At its peak in 1950, the city’s garment industry employed 323,669 New Yorkers. By 2000, this number had dropped to 59,049, and in 2015, it was less than half that with just 22,626 residents “making apparel, accessories, and finished textile products,” reports the Times. The struggling trade, long centered in the area bound by 5th/9th Avenues and 35th/41st Streets, has fallen victim not only to national trends of work being shipped overseas, but local issues like rising rents, outdated facilities, and competition from tech and media companies. But thanks to a collaboration between the city and the Council of Fashion Designers of America, a “new, modern garment district” is taking hold in Sunset Park, Brooklyn, where several industrial conversions offer cheaper rents, better equipped real estate, and a creative, collaborative community
The joint effort created a program called the Fashion Manufacturing Initiative, which has awarded $1.8 million in grants to 19 garment-related companies since 2014. The funds will cover new technology such as 3-D printers and multi-phase equipment that will streamline production and result in less wasted fabric. It’s also teamed up with the city’s “Made in New York” marketing campaign. Though it’s previously been geared towards promoting film and television productions and technology companies, it’s now been expanded to include local fashion companies, taking out ads in newsstands, bus shelters, and in Women’s Wear Daily.
Of the effort, deputy mayor Alicia Glen said, “Everybody thinks of fashion as all glitz, but this is a homegrown industry with everyday New Yorkers working behind the scenes. Fashion manufacturing puts food on the table for tens of thousands of families. And it needs room to grow. What’s ‘Made in New York’ is good for New York.”
This point is even more pertinent considering average starting rents for office space in the Garment District have increased 38 percent since 2013, according to the Garment District Alliance, a business improvement district established in 1993 that now seems to promote businesses like Soul Cycle, WeWork, and Microsoft more than its manufacturing tenants. The Alliance also reports that manufacturing is the only major industry in the area that has decreased in employment since 2000. Leisure and hospitality grew by 336% since 2000, adding more than 6,000 jobs, while from 2014 to 2015, the information industry demonstrated the largest growth at 12 percent. “More than a third of private sector employees in the Garment District now work in the professional and business services industry,” they conclude in their December 2016 Economic Quarterly Report (pdf).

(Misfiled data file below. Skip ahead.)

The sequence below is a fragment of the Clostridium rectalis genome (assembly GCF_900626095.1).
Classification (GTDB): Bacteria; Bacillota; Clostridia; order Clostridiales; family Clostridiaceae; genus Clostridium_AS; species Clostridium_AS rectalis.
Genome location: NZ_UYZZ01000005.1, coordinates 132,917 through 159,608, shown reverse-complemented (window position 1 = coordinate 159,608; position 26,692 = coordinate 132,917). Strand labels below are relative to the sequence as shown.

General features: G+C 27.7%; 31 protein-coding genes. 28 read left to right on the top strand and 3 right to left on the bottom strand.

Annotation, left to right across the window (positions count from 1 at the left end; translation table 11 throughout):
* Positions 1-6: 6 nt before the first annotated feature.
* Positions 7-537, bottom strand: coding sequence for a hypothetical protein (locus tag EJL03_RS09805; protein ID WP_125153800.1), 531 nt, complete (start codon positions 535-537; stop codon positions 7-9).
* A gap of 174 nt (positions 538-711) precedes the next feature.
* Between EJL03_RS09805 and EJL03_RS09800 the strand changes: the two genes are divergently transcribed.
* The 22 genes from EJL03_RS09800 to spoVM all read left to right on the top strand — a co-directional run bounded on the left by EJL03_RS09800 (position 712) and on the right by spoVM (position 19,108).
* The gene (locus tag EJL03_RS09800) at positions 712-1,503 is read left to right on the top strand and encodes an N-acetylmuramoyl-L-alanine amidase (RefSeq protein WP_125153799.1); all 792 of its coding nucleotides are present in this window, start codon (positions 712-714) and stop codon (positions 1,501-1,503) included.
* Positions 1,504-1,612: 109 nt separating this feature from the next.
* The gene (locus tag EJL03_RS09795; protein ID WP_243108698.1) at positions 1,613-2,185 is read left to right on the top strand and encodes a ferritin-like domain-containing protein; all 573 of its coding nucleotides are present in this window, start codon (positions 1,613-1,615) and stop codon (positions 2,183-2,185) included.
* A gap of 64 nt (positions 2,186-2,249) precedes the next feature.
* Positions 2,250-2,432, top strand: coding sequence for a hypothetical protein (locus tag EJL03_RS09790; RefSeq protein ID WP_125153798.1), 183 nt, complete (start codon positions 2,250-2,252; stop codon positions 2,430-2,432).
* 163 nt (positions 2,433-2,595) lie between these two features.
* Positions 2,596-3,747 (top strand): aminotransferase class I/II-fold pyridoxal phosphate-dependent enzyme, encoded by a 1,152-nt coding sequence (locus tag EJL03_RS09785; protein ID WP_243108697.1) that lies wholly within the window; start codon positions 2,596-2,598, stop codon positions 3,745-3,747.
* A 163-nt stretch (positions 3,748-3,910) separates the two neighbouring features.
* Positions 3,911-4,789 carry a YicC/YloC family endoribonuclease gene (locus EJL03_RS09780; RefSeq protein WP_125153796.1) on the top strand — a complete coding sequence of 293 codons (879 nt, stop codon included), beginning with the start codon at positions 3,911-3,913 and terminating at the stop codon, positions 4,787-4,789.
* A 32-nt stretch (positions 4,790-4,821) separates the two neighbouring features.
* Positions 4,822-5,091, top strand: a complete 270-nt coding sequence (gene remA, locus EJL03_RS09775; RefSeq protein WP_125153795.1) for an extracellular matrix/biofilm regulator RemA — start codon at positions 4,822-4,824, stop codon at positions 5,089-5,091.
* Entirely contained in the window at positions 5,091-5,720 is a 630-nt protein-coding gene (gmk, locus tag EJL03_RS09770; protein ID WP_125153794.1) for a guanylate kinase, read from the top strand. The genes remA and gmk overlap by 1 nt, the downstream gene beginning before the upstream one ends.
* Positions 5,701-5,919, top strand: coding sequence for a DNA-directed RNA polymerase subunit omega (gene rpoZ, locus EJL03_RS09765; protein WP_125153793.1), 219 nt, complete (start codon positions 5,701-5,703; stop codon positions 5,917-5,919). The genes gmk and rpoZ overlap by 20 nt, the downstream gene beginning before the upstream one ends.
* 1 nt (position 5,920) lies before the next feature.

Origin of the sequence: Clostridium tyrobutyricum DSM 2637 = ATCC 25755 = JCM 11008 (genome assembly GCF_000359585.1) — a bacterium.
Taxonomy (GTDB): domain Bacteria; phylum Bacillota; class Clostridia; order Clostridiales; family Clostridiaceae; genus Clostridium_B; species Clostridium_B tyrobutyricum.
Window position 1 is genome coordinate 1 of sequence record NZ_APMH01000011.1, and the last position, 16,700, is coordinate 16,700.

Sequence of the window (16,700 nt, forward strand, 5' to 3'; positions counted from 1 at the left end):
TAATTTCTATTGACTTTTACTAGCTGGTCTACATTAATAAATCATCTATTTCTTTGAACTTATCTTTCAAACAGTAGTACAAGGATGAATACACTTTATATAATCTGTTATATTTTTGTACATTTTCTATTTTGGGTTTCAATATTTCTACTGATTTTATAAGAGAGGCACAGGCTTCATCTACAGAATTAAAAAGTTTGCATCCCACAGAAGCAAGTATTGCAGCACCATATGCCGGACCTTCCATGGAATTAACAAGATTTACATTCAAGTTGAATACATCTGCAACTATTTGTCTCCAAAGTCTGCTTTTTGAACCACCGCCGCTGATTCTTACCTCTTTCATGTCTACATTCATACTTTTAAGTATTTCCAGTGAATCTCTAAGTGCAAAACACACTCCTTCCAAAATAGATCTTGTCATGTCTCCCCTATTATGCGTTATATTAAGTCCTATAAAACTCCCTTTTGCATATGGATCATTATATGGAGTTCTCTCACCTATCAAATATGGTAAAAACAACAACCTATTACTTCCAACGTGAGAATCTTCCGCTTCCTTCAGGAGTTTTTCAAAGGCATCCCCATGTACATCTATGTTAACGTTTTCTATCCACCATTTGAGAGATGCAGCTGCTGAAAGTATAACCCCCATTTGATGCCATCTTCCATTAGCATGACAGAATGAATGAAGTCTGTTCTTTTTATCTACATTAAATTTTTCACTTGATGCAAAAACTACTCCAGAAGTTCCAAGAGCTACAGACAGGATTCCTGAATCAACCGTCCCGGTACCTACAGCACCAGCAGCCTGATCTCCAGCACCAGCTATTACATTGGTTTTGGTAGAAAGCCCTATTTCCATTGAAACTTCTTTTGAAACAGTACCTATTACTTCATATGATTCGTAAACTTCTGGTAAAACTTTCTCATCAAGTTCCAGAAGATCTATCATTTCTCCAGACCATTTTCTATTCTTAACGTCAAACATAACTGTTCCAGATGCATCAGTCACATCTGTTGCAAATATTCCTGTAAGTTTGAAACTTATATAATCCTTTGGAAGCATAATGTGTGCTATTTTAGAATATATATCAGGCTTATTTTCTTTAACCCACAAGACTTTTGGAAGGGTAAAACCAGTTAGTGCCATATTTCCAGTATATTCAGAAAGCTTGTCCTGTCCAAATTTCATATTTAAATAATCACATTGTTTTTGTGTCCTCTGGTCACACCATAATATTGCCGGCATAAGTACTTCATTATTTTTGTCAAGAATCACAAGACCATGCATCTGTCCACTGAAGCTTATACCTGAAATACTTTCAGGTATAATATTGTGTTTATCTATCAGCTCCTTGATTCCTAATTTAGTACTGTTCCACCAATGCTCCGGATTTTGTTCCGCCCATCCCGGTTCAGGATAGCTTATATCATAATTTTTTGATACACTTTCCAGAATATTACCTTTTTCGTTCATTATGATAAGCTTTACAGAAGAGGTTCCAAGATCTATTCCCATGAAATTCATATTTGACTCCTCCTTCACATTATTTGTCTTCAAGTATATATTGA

But why Sunset Park? It began for logistical reasons; the waterfront neighborhood is easily accessible from Manhattan via subway, and it has about 15 million square feet of existing warehouse and light industrial space that commands much more affordable rents than Midtown. And as 6sqft previously explained, unlike most burgeoning Brooklyn nabes, Sunset Park has not been rezoned for residential development. Instead, the city is promoting commercial and manufacturing use, an effort which first began in 2007 when the Economic Development Corporation released their Sunset Park Vision Plan to establish a “sustainable urban industrial district.”